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A Coder Considers the Waning Days of the Craft. “I suspect that non-programmers who are skeptical by nature, and who have seen ChatGPT turn out wooden prose or bogus facts, are still underestimating what’s happening.”

Discussion  1 comment

David Leppik
💯 🙌 🏆  comment

As a software engineer, my job is to negotiate work contracts between humans and machines—and occasionally data contracts between teams of developers. People come to me with a request and I need to ask the right questions to find out what they actually need and how it fits into the existing workflow and software environment.

Then I need to write code that people can understand and tests to catch easy-to-miss mistakes.

Simply put, if I can explain it accurately enough to describe to a generative AI, I’m most of the way done and might as well code it myself.

Part of my job is to minimize complexity. There are two kinds of complexity: inherent and accidental. Inherent complexity is unavoidable: if you are writing tax software or a physics simulator, it must be at least as complex as the tax law or the physics. But there is a lot of accidental complexity as well. When England introduced two-way roads, they had to decide whether to drive on the left or right. It’s an arbitrary decision, but it must be made. It becomes really complex when they have to integrate with countries which made the opposite decision.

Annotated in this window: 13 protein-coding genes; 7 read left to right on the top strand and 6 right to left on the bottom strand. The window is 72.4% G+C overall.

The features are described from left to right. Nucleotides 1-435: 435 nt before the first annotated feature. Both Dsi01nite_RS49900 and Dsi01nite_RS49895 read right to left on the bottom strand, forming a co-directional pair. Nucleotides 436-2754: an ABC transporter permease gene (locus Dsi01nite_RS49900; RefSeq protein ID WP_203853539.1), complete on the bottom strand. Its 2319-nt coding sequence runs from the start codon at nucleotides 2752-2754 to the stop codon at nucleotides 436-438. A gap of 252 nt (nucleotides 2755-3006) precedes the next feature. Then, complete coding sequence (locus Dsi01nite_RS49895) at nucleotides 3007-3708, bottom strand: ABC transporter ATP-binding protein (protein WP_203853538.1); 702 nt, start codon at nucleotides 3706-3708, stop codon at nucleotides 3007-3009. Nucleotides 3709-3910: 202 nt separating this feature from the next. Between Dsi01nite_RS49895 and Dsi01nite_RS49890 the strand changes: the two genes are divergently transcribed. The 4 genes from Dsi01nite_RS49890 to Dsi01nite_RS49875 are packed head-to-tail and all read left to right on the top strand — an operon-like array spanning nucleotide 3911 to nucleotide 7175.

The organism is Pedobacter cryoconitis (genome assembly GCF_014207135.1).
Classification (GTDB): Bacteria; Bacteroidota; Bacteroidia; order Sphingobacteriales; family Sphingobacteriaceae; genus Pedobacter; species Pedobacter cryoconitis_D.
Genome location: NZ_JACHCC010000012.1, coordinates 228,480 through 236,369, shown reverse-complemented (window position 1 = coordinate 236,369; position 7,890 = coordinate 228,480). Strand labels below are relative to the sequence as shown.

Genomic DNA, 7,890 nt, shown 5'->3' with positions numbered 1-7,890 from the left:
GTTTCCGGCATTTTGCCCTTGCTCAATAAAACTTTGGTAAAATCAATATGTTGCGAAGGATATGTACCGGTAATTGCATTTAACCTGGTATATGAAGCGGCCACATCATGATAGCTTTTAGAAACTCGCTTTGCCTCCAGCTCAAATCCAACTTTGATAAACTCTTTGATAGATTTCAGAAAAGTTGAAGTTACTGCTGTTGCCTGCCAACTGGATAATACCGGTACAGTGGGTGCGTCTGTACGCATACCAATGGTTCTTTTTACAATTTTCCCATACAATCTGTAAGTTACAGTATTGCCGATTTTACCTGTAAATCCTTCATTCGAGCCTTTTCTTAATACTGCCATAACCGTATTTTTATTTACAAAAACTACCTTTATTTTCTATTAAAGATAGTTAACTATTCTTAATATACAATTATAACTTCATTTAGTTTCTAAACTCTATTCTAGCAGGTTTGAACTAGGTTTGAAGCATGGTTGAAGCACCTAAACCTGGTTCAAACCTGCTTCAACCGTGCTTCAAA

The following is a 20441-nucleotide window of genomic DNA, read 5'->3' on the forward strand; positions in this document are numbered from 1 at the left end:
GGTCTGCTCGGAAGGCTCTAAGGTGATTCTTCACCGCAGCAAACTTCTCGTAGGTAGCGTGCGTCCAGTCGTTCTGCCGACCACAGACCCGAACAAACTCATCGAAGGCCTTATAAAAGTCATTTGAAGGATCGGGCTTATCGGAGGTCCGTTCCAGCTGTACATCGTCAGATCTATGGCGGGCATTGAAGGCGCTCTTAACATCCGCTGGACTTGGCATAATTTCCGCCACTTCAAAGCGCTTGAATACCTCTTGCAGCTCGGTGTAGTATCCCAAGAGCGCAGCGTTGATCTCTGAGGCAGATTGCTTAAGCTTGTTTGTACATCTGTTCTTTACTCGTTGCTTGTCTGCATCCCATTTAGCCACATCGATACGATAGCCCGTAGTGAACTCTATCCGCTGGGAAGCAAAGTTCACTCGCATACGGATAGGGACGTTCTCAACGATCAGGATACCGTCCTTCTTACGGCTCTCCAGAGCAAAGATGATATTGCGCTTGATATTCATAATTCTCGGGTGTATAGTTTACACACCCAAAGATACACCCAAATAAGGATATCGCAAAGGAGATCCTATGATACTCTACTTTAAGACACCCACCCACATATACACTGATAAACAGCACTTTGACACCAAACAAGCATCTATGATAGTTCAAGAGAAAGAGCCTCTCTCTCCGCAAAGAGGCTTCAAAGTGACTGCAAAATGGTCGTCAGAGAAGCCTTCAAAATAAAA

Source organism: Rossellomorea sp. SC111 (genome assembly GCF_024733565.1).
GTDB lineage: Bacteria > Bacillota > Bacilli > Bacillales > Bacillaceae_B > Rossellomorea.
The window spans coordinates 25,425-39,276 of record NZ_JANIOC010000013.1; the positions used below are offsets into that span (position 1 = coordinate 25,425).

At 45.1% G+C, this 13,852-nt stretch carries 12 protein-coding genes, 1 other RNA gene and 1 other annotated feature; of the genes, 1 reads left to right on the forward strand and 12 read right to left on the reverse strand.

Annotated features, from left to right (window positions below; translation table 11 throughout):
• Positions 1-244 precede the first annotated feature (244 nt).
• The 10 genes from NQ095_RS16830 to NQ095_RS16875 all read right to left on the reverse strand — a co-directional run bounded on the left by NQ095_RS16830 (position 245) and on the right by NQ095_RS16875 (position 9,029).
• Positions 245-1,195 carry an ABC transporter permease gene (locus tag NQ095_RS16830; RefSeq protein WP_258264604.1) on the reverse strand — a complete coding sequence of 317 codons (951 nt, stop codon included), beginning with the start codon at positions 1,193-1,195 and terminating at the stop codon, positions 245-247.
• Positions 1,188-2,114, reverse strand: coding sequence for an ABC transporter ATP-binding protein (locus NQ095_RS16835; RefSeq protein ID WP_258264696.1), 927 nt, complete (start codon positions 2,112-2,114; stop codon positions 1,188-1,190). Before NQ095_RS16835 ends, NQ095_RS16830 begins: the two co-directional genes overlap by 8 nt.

Generative AI is great for cutting through arbitrary complexity. So much of coding is arbitrary complexity—Python vs. JavaScript, iOS vs. Android—that it can feel like it’s doing all the work for you, especially if you’re working with an unfamiliar framework.

And that’s ignoring the fact that the current crop of AIs are really error prone when it comes to gotchas that are hard to see. A lot of that will eventually get caught with special purpose linters. But the AIs themselves are just code generators backed by statistical models, and they have the same problems as all code generators.

Perhaps the biggest problem with code generators is that they encourage bloated, hard-to-read code. Most developers spend far more time reading code than writing it. Good code isn’t just legible on its own, it is written at the same level of abstraction as the ideas it encodes, so it reads like technical documentation. It’s not just a series of StackOverflow code examples strung together until the computer produces what appears to be the right answer.

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